This is a partial transcript from "Your World with Neil Cavuto," March 23, 2006, that was edited for clarity.
NEIL CAVUTO, HOST: Meanwhile, it is a time of war. And the Democratic leader of the U.S. Senate is calling the commander in chief, in his words, dangerously incompetent. Does this border on treason?
Senate Minority Leader Harry Reid blasting President Bush earlier this week, when the president stated that future presidents will ultimately decide when all our troops leave Iraq.
Reid said, "To me, it shows how dangerously incompetent he is," adding: "We need to change course in Iraq. I think the president burying his head in the sand is not going to do the trick."
Now, we invited Senator Reid to come on today, but he declined our invitation. But someone who agrees wholeheartedly with Senator Reid's attack is former presidential candidate and current Ohio Congressman Dennis Kucinich.
Welcome, Congressman. Good to have you.
REP. DENNIS KUCINICH, D-OHIO: Thank you very much, Neil.
CAVUTO: What do you think, Congressman? We are at war. And regardless of what you think of the president, we are at war. To call him dangerously incompetent is a little risky, don't you think?
KUCINICH: Well, I would suggest, Neil, that it really is not so much about competency or incompetency.
It's about right or wrong. And my position is that this war has been wrong right from the beginning. It is dangerous. The United States is making a commitment to permanent bases. Our troops are going to be there for the long haul.
Joseph Stiglitz, the Nobel Prize-winning economist, said the cost of this war could be $2 trillion. Think about what this does to our domestic agenda. China is eating our lunch on trade. And we're, you know, digging a grave for our economic policy in the sands of Iraq.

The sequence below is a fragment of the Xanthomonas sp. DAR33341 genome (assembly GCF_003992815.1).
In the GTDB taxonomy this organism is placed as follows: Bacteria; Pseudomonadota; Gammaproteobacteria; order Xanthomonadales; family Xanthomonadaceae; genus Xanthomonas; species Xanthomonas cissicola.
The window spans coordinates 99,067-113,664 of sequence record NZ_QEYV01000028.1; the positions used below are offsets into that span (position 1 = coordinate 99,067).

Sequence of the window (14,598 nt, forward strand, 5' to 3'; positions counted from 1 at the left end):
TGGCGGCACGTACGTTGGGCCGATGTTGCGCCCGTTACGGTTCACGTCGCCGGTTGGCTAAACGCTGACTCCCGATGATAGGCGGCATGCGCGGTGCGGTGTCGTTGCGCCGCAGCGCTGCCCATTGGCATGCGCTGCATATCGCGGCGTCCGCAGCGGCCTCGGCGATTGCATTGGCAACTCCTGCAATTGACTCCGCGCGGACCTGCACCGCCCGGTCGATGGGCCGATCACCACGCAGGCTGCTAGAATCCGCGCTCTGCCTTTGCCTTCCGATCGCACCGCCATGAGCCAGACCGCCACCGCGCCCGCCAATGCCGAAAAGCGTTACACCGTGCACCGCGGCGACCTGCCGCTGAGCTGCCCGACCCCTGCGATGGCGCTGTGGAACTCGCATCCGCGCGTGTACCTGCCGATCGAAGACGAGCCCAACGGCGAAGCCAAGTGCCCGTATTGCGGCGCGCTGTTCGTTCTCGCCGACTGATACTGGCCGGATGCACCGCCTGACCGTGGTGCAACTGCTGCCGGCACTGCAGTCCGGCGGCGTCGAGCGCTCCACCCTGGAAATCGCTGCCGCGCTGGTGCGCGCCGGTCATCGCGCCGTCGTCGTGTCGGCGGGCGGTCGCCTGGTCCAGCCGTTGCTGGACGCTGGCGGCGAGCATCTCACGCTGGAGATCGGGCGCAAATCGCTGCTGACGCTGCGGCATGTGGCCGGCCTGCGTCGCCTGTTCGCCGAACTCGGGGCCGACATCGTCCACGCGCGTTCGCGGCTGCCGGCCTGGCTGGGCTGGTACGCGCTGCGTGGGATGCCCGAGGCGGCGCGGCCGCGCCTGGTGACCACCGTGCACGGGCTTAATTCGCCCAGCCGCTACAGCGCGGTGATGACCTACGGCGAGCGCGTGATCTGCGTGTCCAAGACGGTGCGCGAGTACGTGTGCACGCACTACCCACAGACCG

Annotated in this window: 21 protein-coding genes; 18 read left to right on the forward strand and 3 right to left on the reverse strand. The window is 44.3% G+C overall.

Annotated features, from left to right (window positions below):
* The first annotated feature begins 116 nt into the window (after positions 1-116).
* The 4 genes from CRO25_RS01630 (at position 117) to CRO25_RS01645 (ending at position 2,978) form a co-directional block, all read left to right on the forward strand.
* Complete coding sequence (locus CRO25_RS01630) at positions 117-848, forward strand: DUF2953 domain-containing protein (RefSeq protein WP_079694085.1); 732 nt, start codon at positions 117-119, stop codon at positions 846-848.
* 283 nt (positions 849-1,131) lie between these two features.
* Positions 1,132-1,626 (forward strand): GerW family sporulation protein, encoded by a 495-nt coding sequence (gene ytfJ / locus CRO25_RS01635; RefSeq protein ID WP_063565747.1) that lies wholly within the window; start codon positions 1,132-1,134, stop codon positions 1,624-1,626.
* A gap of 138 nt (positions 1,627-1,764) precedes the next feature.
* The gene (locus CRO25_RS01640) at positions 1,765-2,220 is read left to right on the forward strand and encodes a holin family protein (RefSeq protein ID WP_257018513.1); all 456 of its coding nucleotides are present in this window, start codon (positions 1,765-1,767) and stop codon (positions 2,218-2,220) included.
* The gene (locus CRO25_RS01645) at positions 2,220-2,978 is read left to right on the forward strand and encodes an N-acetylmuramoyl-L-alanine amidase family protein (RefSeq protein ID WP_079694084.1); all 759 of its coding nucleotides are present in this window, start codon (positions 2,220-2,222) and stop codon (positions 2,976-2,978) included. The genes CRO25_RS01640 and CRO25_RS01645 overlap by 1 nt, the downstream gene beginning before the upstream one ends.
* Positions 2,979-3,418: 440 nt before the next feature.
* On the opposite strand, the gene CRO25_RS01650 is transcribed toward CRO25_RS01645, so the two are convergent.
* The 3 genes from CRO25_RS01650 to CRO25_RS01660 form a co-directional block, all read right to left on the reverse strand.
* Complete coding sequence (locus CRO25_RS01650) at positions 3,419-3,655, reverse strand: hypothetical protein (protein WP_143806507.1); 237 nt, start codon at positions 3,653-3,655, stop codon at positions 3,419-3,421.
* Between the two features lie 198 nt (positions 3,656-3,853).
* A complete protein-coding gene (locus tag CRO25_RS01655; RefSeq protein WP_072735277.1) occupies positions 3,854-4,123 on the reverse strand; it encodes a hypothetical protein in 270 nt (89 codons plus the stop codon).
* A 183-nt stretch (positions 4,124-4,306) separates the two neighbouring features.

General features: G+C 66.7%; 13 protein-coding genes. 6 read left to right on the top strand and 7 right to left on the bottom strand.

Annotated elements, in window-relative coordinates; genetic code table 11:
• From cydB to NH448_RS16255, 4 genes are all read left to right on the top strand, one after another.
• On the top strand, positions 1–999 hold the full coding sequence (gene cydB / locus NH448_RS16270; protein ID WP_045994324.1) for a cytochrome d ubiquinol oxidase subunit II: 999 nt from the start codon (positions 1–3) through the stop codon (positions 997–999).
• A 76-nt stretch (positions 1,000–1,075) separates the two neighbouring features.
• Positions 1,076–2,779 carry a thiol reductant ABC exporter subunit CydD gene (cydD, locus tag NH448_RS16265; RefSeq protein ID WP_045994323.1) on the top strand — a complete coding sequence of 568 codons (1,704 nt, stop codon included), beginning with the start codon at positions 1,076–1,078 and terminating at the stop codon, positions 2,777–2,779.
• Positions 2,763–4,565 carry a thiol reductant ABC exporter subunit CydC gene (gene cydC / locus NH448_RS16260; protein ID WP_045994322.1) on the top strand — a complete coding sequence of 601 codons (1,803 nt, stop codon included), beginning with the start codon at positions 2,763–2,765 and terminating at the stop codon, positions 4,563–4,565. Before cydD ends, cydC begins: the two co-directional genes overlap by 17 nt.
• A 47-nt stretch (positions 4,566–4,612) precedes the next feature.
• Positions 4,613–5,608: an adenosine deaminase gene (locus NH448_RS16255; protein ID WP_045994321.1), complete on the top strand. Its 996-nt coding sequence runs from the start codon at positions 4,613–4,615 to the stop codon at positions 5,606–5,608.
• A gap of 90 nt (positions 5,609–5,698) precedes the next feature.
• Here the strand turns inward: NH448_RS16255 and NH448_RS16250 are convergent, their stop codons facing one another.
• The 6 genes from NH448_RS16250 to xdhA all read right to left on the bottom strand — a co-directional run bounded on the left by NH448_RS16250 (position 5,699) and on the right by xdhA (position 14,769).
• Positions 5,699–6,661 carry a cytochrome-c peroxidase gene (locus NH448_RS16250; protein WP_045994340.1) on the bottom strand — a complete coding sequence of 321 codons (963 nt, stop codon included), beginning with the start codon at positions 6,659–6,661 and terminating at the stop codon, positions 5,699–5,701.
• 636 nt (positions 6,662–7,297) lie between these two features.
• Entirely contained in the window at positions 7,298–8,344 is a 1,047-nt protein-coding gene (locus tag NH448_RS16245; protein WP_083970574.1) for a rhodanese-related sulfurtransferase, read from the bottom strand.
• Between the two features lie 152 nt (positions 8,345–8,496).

CAVUTO: Do you think, though, Congressman, and to be fair to you, you were against this war from the start. You never wavered, unlike many in your party. But those who did waver, those who did go back and forth, to come back now and use words like dangerously incompetent, idiotic, some of the stronger adjectives I have heard, do you think they serve any purpose? Never have I heard you say that.
KUCINICH: Well, I think that the rhetoric that any of use at all times has to be tempered.
We all feel very strongly about this war, no matter what side we're on. I don't think it serves any useful purpose for anyone to characterize any of our leaders as incompetent. I mean, obviously, the people make choices and send leaders to represent them in the presidency and in the Senate and the House.
But I do think that it is critical to give a serious examination of what's actually happening in a war. And, in doing that, I think Senator Reid and many others have taken the right course.
But when you get into the rhetoric, it can kind of divert from the real facts that we need to look at.
I mean, let's face it. This administration misrepresented the cause of war. Iraq did not have weapons of mass destruction. It had nothing to do with 9/11.
CAVUTO: We could go off on a tangent here, and talk about how others, at the time, thought he did have weapons of mass destruction, how a Democratic president, his predecessor, Bill Clinton, thought he had weapons of mass destruction. I don't want to go down that alley.